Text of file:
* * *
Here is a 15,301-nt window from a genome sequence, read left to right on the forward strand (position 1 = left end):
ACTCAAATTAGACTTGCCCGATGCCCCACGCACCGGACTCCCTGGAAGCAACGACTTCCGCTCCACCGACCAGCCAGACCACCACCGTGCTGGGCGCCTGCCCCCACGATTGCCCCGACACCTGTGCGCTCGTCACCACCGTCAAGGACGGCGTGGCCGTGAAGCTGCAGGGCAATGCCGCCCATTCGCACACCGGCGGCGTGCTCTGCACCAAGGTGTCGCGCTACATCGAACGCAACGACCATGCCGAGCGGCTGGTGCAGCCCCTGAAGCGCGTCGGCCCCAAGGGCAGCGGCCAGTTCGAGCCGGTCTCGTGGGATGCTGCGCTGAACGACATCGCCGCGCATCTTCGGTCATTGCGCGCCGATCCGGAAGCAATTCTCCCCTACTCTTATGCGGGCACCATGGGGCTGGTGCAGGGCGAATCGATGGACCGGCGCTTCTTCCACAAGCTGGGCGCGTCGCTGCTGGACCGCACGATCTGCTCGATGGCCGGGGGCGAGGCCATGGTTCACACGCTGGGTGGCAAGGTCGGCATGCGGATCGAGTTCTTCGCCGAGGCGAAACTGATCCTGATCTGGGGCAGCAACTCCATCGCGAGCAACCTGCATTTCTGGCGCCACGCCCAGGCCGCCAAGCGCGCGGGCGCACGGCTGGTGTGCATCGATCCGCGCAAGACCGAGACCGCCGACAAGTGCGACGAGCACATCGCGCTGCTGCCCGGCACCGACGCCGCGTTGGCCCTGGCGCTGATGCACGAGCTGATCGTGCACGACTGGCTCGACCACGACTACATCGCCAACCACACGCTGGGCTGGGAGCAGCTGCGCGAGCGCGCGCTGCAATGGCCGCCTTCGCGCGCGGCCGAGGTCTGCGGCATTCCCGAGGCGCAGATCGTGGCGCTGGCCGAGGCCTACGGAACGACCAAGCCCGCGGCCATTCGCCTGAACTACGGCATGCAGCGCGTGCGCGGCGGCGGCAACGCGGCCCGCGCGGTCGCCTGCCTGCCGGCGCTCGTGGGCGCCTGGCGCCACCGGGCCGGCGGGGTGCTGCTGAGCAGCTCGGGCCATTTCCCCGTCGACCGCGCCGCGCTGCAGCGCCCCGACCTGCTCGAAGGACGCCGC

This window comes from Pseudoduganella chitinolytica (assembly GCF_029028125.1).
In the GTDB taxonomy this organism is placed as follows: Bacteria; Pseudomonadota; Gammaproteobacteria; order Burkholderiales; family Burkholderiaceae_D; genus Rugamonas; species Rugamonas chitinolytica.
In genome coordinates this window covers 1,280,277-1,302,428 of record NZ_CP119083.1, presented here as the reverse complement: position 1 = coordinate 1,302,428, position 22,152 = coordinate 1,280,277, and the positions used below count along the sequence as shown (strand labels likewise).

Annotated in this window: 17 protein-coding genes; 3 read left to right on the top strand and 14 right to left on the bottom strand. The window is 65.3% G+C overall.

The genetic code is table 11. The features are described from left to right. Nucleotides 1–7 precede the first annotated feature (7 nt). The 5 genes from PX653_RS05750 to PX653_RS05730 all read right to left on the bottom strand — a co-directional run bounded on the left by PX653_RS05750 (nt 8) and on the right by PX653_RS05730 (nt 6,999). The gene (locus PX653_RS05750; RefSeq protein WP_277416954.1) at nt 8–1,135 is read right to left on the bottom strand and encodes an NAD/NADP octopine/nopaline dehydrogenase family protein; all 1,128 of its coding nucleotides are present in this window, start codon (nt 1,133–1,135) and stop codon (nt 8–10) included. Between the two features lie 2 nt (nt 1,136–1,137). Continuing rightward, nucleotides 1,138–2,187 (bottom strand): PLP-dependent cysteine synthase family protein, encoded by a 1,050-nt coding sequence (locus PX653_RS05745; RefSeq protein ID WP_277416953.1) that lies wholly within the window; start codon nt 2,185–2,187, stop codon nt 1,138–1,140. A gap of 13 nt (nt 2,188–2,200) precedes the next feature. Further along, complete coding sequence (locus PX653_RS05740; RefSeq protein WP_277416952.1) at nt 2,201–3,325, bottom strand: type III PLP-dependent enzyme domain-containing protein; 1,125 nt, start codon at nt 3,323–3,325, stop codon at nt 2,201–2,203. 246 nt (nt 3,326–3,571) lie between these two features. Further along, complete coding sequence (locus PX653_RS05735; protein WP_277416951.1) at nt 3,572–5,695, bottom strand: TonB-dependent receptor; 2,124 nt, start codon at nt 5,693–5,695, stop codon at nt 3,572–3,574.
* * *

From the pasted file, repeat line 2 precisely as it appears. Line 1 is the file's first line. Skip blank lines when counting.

ACTCAAATTAGACTTGCCCGATGCCCCACGCACCGGACTCCCTGGAAGCAACGACTTCCGCTCCACCGACCAGCCAGACCACCACCGTGCTGGGCGCCTGCCCCCACGATTGCCCCGACACCTGTGCGCTCGTCACCACCGTCAAGGACGGCGTGGCCGTGAAGCTGCAGGGCAATGCCGCCCATTCGCACACCGGCGGCGTGCTCTGCACCAAGGTGTCGCGCTACATCGAACGCAACGACCATGCCGAGCGGCTGGTGCAGCCCCTGAAGCGCGTCGGCCCCAAGGGCAGCGGCCAGTTCGAGCCGGTCTCGTGGGATGCTGCGCTGAACGACATCGCCGCGCATCTTCGGTCATTGCGCGCCGATCCGGAAGCAATTCTCCCCTACTCTTATGCGGGCACCATGGGGCTGGTGCAGGGCGAATCGATGGACCGGCGCTTCTTCCACAAGCTGGGCGCGTCGCTGCTGGACCGCACGATCTGCTCGATGGCCGGGGGCGAGGCCATGGTTCACACGCTGGGTGGCAAGGTCGGCATGCGGATCGAGTTCTTCGCCGAGGCGAAACTGATCCTGATCTGGGGCAGCAACTCCATCGCGAGCAACCTGCATTTCTGGCGCCACGCCCAGGCCGCCAAGCGCGCGGGCGCACGGCTGGTGTGCATCGATCCGCGCAAGACCGAGACCGCCGACAAGTGCGACGAGCACATCGCGCTGCTGCCCGGCACCGACGCCGCGTTGGCCCTGGCGCTGATGCACGAGCTGATCGTGCACGACTGGCTCGACCACGACTACATCGCCAACCACACGCTGGGCTGGGAGCAGCTGCGCGAGCGCGCGCTGCAATGGCCGCCTTCGCGCGCGGCCGAGGTCTGCGGCATTCCCGAGGCGCAGATCGTGGCGCTGGCCGAGGCCTACGGAACGACCAAGCCCGCGGCCATTCGCCTGAACTACGGCATGCAGCGCGTGCGCGGCGGCGGCAACGCGGCCCGCGCGGTCGCCTGCCTGCCGGCGCTCGTGGGCGCCTGGCGCCACCGGGCCGGCGGGGTGCTGCTGAGCAGCTCGGGCCATTTCCCCGTCGACCGCGCCGCGCTGCAGCGCCCCGACCTGCTCGAAGGACGCCGC